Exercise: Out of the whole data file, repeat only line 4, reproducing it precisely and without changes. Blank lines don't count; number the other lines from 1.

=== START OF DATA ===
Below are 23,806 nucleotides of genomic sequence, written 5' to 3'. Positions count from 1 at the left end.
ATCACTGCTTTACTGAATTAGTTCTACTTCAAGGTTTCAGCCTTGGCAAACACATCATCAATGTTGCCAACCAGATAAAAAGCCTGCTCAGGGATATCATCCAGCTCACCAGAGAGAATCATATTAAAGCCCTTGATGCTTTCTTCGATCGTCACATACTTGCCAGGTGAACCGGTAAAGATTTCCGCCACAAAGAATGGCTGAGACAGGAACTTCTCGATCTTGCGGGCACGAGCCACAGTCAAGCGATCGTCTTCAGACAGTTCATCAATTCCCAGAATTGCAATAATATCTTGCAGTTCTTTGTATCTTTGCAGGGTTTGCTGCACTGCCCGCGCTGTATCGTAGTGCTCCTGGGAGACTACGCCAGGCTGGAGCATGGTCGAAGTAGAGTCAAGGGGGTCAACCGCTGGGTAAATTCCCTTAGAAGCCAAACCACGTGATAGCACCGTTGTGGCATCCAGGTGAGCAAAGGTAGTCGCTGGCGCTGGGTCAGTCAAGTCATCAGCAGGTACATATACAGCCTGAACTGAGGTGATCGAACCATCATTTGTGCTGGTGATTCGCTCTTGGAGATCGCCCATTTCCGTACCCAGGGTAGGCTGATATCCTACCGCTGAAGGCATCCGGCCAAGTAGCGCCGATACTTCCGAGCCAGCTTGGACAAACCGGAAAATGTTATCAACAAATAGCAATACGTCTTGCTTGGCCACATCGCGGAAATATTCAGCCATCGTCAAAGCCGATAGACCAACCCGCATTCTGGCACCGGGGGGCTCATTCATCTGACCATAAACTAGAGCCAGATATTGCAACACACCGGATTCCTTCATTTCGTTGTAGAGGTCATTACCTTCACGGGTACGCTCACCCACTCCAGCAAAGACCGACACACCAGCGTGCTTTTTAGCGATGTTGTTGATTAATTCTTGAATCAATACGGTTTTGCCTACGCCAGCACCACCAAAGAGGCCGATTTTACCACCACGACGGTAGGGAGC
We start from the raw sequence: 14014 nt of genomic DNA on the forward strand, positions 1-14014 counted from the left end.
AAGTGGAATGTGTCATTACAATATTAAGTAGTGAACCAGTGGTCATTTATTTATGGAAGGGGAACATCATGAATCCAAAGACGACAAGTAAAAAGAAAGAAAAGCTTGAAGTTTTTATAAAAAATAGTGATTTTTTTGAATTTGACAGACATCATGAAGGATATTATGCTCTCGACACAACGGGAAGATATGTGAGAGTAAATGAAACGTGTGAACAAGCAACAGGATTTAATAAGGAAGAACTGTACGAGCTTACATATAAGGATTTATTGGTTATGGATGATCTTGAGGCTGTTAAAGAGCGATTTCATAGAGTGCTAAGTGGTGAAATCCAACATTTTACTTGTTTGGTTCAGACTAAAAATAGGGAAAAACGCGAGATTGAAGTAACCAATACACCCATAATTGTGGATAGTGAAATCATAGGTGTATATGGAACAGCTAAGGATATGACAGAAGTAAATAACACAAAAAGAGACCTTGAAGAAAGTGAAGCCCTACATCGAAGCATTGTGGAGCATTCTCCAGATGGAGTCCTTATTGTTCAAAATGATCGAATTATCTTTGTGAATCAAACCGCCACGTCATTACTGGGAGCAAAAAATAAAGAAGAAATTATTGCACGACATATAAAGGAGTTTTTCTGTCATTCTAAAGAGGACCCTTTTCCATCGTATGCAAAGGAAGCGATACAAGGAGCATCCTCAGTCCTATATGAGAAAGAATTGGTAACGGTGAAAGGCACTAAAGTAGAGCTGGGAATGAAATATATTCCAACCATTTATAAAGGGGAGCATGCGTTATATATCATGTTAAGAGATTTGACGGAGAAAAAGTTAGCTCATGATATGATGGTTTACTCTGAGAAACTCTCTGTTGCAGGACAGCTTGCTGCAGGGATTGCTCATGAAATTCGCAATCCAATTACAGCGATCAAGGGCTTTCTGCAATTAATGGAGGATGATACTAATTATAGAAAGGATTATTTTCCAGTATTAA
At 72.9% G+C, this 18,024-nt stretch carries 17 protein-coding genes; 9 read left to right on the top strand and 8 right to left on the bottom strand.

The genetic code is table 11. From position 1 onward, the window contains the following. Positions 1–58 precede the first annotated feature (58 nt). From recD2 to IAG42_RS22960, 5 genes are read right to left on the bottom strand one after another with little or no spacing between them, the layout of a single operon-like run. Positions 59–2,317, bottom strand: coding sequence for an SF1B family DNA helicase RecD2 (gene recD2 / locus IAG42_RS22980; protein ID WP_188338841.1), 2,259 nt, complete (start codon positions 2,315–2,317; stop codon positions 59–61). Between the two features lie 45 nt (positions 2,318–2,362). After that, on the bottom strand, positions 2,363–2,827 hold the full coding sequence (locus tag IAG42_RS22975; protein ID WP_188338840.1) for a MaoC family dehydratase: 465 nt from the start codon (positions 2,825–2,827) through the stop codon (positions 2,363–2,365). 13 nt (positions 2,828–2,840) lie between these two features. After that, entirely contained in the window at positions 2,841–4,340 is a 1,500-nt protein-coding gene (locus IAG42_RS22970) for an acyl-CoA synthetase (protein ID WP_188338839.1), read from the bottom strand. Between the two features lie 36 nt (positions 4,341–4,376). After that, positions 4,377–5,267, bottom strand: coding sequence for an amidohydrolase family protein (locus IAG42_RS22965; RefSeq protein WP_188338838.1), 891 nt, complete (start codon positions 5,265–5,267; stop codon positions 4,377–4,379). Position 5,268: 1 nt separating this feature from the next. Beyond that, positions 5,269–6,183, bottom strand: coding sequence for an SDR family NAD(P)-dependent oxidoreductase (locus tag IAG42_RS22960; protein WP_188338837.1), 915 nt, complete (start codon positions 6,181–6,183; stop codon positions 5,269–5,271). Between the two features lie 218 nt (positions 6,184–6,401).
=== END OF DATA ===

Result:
AAGTGGAATGTGTCATTACAATATTAAGTAGTGAACCAGTGGTCATTTATTTATGGAAGGGGAACATCATGAATCCAAAGACGACAAGTAAAAAGAAAGAAAAGCTTGAAGTTTTTATAAAAAATAGTGATTTTTTTGAATTTGACAGACATCATGAAGGATATTATGCTCTCGACACAACGGGAAGATATGTGAGAGTAAATGAAACGTGTGAACAAGCAACAGGATTTAATAAGGAAGAACTGTACGAGCTTACATATAAGGATTTATTGGTTATGGATGATCTTGAGGCTGTTAAAGAGCGATTTCATAGAGTGCTAAGTGGTGAAATCCAACATTTTACTTGTTTGGTTCAGACTAAAAATAGGGAAAAACGCGAGATTGAAGTAACCAATACACCCATAATTGTGGATAGTGAAATCATAGGTGTATATGGAACAGCTAAGGATATGACAGAAGTAAATAACACAAAAAGAGACCTTGAAGAAAGTGAAGCCCTACATCGAAGCATTGTGGAGCATTCTCCAGATGGAGTCCTTATTGTTCAAAATGATCGAATTATCTTTGTGAATCAAACCGCCACGTCATTACTGGGAGCAAAAAATAAAGAAGAAATTATTGCACGACATATAAAGGAGTTTTTCTGTCATTCTAAAGAGGACCCTTTTCCATCGTATGCAAAGGAAGCGATACAAGGAGCATCCTCAGTCCTATATGAGAAAGAATTGGTAACGGTGAAAGGCACTAAAGTAGAGCTGGGAATGAAATATATTCCAACCATTTATAAAGGGGAGCATGCGTTATATATCATGTTAAGAGATTTGACGGAGAAAAAGTTAGCTCATGATATGATGGTTTACTCTGAGAAACTCTCTGTTGCAGGACAGCTTGCTGCAGGGATTGCTCATGAAATTCGCAATCCAATTACAGCGATCAAGGGCTTTCTGCAATTAATGGAGGATGATACTAATTATAGAAAGGATTATTTTCCAGTATTAA